Tommy's first day at Pinehurst is not a peaceful one, as one of its more unstable residents hacks another to pieces with an axe in a fit of rage shortly after Tommy's arrival. Although he is quickly arrested, more brutal murders soon start happening in the area. But who is to blame? Is it that unhinged axe murderer? Could it be Tommy, having finally buckled under all that mental anguish? Could it be Jason, back from the grave? Or is it someone else entirely?

I earlier called A New Beginning one of the most notorious amongst the franchise's fanbase, and that's primarily due to the wildly differing opinions of the movie. There are those who'd argue that it's the worst of the franchise, that it marks the low point for the whole series. But then there's another camp that believes that despite (or because of?) all its flaws, A New Beginning is one of the most amusing and entertaining entries in the saga. And I'll confess that I used to be among those who hated the movie. But as time went by and I gave it more of a chance, I actually grew to like A New Beginning. But all truth be told, it's not a particularly good movie, nor is it even anywhere near being among the best of the franchise. The characters are goofy, the acting is hokey, and the script is stupid. It's also campy like you wouldn't believe, topped the franchise for highest body count, and is the one Friday the 13th flick that feels the most like a sleazy exploitation movie. And that's really not so bad, honestly, because it makes the movie feel a little more unique. When you're five movies deep into a franchise that would eventually spawn seven more chapters, doing something to stand out can't hurt, can it?

The movie was directed by the late Danny Steinmann, a one-time porn director who a year earlier had helmed the low-budget action flick Savage Streets, which starred Linda Blair in one of her few notable post-Exorcist roles. And if the movie feels like a sleazy exploitation film as I stated earlier, it's because that's the kind of movie Steinmann was known for and was good at making. While the franchise hadn't shied away from nudity in the past, Steinmann makes it feel more prevalent and fetishized. And despite some of the gore being trimmed or outright excised thanks to the MPAA (one kill involving a female victim getting a machete to her naughty bits had to be dropped entirely and replaced with something tamer), the movie also boasts the franchise's highest body count to that point at twenty-one kills. Steinmann, with this movie, had made pretty much the most stereotypical slasher movie he could. And that really isn't a bad thing at all.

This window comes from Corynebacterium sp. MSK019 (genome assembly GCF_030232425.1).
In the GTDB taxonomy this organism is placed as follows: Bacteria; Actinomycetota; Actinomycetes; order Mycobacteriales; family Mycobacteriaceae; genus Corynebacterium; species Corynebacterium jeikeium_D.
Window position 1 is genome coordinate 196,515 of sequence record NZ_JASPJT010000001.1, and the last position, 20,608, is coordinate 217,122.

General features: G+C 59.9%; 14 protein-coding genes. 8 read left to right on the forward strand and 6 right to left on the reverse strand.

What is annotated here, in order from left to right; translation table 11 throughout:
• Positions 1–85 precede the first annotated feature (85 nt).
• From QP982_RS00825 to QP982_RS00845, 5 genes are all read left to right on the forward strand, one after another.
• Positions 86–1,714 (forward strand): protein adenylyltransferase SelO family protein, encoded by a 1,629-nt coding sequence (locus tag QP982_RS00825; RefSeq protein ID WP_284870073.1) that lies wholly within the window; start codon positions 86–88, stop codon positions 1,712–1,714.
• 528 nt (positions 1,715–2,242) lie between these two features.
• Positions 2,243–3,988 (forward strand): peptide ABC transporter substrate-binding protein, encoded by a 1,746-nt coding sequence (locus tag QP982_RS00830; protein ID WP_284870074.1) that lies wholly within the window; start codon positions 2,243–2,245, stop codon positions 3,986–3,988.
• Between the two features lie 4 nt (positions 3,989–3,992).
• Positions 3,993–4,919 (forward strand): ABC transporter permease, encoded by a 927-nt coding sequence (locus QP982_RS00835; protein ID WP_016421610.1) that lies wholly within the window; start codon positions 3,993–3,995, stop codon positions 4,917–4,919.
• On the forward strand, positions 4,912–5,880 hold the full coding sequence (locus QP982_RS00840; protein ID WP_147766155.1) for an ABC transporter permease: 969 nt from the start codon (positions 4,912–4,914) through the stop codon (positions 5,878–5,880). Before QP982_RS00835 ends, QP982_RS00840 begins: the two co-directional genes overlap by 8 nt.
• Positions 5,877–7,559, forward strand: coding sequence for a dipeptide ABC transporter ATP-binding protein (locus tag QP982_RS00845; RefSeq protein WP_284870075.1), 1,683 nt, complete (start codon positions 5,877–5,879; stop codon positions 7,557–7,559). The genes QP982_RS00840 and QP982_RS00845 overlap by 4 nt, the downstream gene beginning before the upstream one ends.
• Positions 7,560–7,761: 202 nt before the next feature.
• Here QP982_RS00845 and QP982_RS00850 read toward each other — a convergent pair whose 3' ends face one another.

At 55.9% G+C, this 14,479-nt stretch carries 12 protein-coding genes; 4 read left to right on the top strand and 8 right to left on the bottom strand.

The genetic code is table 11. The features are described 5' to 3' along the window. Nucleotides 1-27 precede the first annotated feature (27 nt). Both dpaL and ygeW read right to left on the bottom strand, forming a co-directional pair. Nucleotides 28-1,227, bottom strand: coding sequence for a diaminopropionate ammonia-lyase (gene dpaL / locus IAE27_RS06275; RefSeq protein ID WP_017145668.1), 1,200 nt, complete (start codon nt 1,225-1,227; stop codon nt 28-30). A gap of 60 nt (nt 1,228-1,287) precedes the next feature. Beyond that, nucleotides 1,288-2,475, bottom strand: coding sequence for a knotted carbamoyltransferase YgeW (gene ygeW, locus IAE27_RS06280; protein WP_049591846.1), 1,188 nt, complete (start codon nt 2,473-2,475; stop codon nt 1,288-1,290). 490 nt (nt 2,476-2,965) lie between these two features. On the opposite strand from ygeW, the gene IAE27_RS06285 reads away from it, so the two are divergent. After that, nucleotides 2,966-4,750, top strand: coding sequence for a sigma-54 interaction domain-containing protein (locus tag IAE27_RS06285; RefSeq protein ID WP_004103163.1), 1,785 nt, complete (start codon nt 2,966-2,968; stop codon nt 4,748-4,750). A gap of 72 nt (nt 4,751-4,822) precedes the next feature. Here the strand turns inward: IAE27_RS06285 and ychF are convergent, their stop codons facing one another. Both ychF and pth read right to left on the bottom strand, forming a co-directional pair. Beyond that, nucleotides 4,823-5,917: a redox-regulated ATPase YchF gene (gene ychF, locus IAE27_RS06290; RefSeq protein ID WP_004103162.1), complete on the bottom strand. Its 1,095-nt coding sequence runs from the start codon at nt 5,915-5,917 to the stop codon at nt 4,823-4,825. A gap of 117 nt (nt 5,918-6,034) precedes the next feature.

The movie honestly feels kinda goofy, something that is simultaneously the movie's biggest strength and its biggest weakness. It's full of cheesy dialogue and silly characters, some of whom are actually introduced and killed off within the same scene. And then there's the much-maligned mystery regarding the killer's identity, which is handled in a way that there might as well be a giant neon sign that says "I'M THE KILLER!" flashing over the character's head at all times. To make a long story short, the script by Steinmann, Martin Kitrosser, and David Cohen is (for lack of a better description) a big ol' pile of dumb that contributes to the inability to the movie seriously at all. But this is what makes A New Beginning so charming too, because this lack of seriousness makes the movie more fun.

Even the cast gets in on the action. A lot of the actors are unbelievably over the top, but try their best to be memorable whether they're good or bad, even if they're only in one scene (as evidenced by Anthony Barrile and Corey Parker, who play a pair of greasers that look like they were excommunicated from the T-Birds from Grease and meet a gruesome fate after their car breaks down). The biggest standouts in my eyes, though, were John Shepherd, Miguel A. Núñez, Jr., and Carol Locatell. Shepherd is actually pretty believable in the role, playing Tommy as if he were fighting a war in his own mind. He comes off as shell-shocked, as if he were lost inside himself and in the hockey mask-wearing nightmares that bother him so. It's a damn good performance that I thought was better than the movie deserved.

Núñez and Locatell are, when approaching the movie from a less serious point of view, fantastic as well. Núnez is a lot of fun in his tiny role, showing a lot of the humor and charisma that would make him so likable in The Return of the Living Dead that same year. Locatell is also great as Ethel, Pinehurst's foulmouthed hillbilly neighbor. She steals the show, especially when playing off Ron Sloan, who plays her character's dumb-as-a-box-of-rocks son. Locatell makes the hilariously trashy Ethel one of the franchise's most memorable characters, her scenes serving as some of the movie's best moments.

I've said more than once here that Friday the 13th: A New Beginning is not a particularly good movie, and it isn't. Its reputation as one of the least of the franchise isn't completely undeserved. But one can't help but enjoy the unapologetically campy silliness of the whole thing. It boasts some unique kills and memorable characters, and blends the exploitation flick feeling with the traditional Friday the 13th atmosphere to create a movie that stands out from the rest. Like I said, A New Beginning might not be a good movie, but it's a hell of a lot of fun, and I'll never fault a movie for that.

Final Rating: **½